I drive my sixteen-year-old son to school every weekday and we
often always listen to CDs or the radio on the way. This morning my
son wanted to listen to a “Christian” station. Around 7:20 the radio host
opened up the lines to take some calls.
The first caller says, “The way I see it, it doesn’t really matter who won the election because God is still in control.”
The comment seems harmless enough and the host agrees with it wholeheartedly. In fact, the comment feels a little hopeful to many people…hopeful enough to seem good, but today something prompted me to pause and comment on what was said.
I must admit, too many times I have let moments like that go by with my son because I figure…he’s happy…why get all depressed talking about something heavy on the way to school? But today I decide enough is enough. I have to say something. After all, passive good is no better than active evil. In fact, in most cases, it’s worse.
Yes, I have to say something.
Why? Because my son came out of his room at about 6:30 this morning and wanted to know who was elected President while he slept. I told him and we processed it a bit. But now, in the car on the way to school, I was warming up for round two.
See, I stayed up last night for most of the election coverage on television. When it got towards the end, I could see who was going to win. I decided I needed sleep and I retired for the evening. Before that, however, I had spent about three hours with an eye on the muted television screen while intermittently browsing Facebook.
Facebook is sometimes unhelpful in times like these but last night I noticed several patterns that I felt shed light on the situation—and the one pattern that troubled me most was a comment that I saw repeated by too many friends.
It was this: “What am I going to tell my children about this? Policy and politics aside, how could we elect a man like this?”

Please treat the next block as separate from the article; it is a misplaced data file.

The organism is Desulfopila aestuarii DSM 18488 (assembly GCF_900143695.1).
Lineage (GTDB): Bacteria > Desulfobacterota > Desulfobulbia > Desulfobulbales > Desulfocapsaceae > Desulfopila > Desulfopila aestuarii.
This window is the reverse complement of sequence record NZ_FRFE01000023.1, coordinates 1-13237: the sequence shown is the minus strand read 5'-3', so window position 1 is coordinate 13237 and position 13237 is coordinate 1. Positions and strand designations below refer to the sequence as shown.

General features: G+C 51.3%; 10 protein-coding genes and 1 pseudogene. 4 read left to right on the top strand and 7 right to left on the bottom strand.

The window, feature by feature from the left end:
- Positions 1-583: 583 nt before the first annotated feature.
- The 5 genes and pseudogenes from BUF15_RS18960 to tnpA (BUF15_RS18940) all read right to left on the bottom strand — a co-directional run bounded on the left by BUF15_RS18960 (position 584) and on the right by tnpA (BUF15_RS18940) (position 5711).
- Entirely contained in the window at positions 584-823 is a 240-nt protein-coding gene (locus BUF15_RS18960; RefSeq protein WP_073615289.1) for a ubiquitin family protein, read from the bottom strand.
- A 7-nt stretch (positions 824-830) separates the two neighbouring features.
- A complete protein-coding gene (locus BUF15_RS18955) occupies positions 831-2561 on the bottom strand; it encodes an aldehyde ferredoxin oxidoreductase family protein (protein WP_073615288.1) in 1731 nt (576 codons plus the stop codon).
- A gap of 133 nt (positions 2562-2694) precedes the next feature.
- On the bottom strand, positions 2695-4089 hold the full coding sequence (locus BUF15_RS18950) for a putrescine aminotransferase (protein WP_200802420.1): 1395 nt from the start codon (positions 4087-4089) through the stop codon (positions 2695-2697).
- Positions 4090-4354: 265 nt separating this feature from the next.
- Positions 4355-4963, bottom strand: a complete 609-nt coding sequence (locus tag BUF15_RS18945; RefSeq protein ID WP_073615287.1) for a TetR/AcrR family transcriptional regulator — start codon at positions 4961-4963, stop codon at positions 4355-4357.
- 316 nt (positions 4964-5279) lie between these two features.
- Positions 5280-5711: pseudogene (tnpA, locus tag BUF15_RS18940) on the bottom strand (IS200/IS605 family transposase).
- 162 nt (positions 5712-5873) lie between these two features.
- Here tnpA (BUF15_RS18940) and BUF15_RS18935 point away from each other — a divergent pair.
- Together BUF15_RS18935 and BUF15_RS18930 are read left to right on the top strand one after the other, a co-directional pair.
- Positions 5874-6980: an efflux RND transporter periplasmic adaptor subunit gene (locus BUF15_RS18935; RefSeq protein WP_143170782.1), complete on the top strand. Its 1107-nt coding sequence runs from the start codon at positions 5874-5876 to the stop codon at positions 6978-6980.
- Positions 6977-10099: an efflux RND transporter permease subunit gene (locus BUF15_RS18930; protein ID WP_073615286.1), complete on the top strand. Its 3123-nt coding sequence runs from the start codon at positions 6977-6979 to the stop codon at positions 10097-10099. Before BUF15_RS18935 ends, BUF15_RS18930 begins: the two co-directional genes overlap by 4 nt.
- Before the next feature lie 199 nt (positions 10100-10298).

The question about our children is, in my opinion, one of the most important questions we could ask right now. In fact, I’m hard pressed to think of a question that isn’t more important than this one.
In addition to being a dad to two children, I have the advantage and privilege of working with children. So, after a night like last night, my first thought goes out to the children.
I weep for them. They are the most vulnerable. They will reap what we sow.
Since I know many parents may be struggling how to talk about this with their children, I offer what I said to my son (and what I want to keep saying) in hopes it may be helpful to you. Here goes, paraphrased a bit:
“I have hope because there are people like you in the world. You are our future. Those who are older than you have messed things up for you and for that I am sorry. But I have hope that you and your generation will help make this world a better place.
“Learn from our mistakes and learn from our successes. There’s plenty of both. But do not give in to hate and fear. It is always the right thing to defend the weak. As you get older you will have to do what we often failed to do which was to strip bullies of power. It’s not fair that it will fall to you to do what we did not do but I want you to know you have a chance to do it, all the same.”
I paused a bit and said: “I’m proud of you. I’m glad you’re my son. You are a good person.”
That was before we left the house. When we got in the car I asked him if he wanted to listen to music or news. He said music, of course. But then, when the caller came on the radio I had to say something about the “God is in control” message. I turned the radio down and said: